The Power of a Teacher’s Question

I spent today at a presentation by Dr. Barrie Bennett. Dr. Bennett used his book “Graphic Intelligence” to guide a discussion on teacher’s instructional practices. For me the most fascinating part of the day was around the concept of “Framing Questions”.

As an educator, how much thought do you put in to the questions you ask? I know we are aware of the need for open and closed questions and the need to expand beyond knowledge-based questions. I personally have really enjoyed using the ‘Deepening Comprehension’ questions used at the end of David Booth‘s book, “It’s Critical“(page 147-150 of this link). These questions are mainly of the ‘analyze’ or ‘evaluate’ level of Bloom’s Taxonomy, but Dr. Bennett questions how many educators are aware of the cognitive level of the questions they pose. As Dr. Bennett puts it, we need to”own” Bloom’s. It is his contention that until we do, our classrooms will not produce the learning they are capable of.

Beyond the issue of questioning and task, I was fascinated by Dr. Bennett’s observations of the types of techniques we employ on a daily basis in our classrooms. Who has ever used the phrase “Who can tell me…?”? How about “Raise you hand if…”? As Dr. Bennett skillfully explains, these phrases only appeal to only those who know the answer and are willing to share. Further, they are not asking the students to engage in any thinking at all.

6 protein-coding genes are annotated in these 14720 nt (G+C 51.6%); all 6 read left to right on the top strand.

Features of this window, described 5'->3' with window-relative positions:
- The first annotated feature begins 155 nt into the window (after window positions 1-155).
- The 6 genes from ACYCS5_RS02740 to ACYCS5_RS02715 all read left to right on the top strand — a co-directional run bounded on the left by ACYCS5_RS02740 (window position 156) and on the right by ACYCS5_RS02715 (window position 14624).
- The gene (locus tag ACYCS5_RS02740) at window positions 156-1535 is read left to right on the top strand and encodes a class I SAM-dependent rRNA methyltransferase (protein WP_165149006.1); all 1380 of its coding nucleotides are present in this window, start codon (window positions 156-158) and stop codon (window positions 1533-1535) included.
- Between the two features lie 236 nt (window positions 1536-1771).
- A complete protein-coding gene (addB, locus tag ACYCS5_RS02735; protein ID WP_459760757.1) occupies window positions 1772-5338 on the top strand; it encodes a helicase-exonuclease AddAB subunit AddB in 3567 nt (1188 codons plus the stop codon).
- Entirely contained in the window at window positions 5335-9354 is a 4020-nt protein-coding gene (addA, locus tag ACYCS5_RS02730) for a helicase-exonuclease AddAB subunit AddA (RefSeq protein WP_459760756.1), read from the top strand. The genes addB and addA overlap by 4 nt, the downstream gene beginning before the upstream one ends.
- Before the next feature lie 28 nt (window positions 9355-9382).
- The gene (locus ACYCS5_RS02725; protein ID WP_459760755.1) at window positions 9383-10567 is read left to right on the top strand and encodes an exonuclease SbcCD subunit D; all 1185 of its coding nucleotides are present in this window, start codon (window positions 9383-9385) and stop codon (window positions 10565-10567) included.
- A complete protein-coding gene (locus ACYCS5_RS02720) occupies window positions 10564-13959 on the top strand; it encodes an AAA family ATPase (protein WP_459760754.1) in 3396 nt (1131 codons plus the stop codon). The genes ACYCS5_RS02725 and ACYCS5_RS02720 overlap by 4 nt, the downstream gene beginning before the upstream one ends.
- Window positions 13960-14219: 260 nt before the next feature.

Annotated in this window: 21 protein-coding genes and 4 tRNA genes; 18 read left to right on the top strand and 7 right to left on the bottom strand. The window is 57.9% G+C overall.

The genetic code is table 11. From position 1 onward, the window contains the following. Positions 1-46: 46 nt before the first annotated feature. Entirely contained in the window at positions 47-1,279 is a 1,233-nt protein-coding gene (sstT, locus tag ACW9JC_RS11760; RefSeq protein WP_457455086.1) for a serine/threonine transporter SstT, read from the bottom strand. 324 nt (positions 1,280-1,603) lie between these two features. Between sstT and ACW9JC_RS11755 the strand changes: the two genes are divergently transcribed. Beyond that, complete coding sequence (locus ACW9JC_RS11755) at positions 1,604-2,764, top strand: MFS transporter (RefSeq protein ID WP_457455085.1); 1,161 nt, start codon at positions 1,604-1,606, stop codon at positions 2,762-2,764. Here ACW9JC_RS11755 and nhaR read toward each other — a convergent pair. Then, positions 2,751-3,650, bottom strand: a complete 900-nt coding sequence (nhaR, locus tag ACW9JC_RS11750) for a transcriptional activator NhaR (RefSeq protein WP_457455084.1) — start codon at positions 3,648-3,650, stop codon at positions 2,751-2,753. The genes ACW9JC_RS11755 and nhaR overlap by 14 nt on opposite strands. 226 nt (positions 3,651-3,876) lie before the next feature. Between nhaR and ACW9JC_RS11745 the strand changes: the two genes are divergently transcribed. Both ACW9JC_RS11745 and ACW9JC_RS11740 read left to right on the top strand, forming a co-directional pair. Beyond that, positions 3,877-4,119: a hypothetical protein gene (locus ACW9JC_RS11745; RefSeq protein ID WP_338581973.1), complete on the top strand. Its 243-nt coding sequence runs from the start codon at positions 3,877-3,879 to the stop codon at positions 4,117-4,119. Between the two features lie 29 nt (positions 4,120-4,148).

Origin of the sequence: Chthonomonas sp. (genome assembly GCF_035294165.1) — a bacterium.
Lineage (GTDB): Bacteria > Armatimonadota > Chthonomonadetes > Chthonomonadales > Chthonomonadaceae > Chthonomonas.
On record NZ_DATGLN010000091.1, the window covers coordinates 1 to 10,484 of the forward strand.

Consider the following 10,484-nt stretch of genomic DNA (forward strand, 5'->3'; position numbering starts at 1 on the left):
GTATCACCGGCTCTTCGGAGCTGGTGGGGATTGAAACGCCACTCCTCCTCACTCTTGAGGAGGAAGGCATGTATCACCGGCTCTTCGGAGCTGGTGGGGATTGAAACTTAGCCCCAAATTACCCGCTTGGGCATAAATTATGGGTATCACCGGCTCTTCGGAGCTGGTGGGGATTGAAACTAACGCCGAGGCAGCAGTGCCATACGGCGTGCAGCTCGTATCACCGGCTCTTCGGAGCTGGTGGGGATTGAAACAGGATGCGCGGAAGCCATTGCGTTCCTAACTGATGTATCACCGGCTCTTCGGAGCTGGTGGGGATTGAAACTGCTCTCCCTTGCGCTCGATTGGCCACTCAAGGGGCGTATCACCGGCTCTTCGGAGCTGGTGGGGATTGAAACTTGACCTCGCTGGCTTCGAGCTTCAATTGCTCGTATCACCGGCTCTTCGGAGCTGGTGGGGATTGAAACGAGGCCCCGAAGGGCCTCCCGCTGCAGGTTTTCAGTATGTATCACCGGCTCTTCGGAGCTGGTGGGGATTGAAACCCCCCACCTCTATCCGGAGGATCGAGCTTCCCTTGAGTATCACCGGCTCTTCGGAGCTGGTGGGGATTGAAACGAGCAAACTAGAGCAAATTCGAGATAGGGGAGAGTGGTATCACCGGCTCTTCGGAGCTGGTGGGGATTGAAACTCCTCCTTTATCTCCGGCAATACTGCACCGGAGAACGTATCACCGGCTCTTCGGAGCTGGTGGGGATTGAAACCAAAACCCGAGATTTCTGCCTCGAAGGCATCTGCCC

To address this, Dr. Bennett is a big proponent of the ‘Think, Pair, Share’ strategy. Pose a question, ask the student to reflect and then share their thoughts with an elbow partner. Spending 20 seconds using this strategy instead of simply posing a question and asking for a show of hands engages every student in the thinking process. Dr. Bennett adds another layer to this when he explains that he prefaces the task by explaining that three pairs will be chosen at random to share their answer with the class, thus creating a situation of accountability.

This simple strategy, used consistently, has been show to improve student achievement dramatically. Dr. Bennett’s logic and common-sense are undeniable. I am as guilty as any educator of framing my questions in such a way as to make response optional. Many reasons lead to this, not least of which are the time constraints placed on us to cover what we need to cover and get on to the task. Until today I was not ready to accept that by making answering optional, I was making thinking optional.

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Posted on May 5, 2010, in Uncategorized. Bookmark the permalink. 1 Comment.

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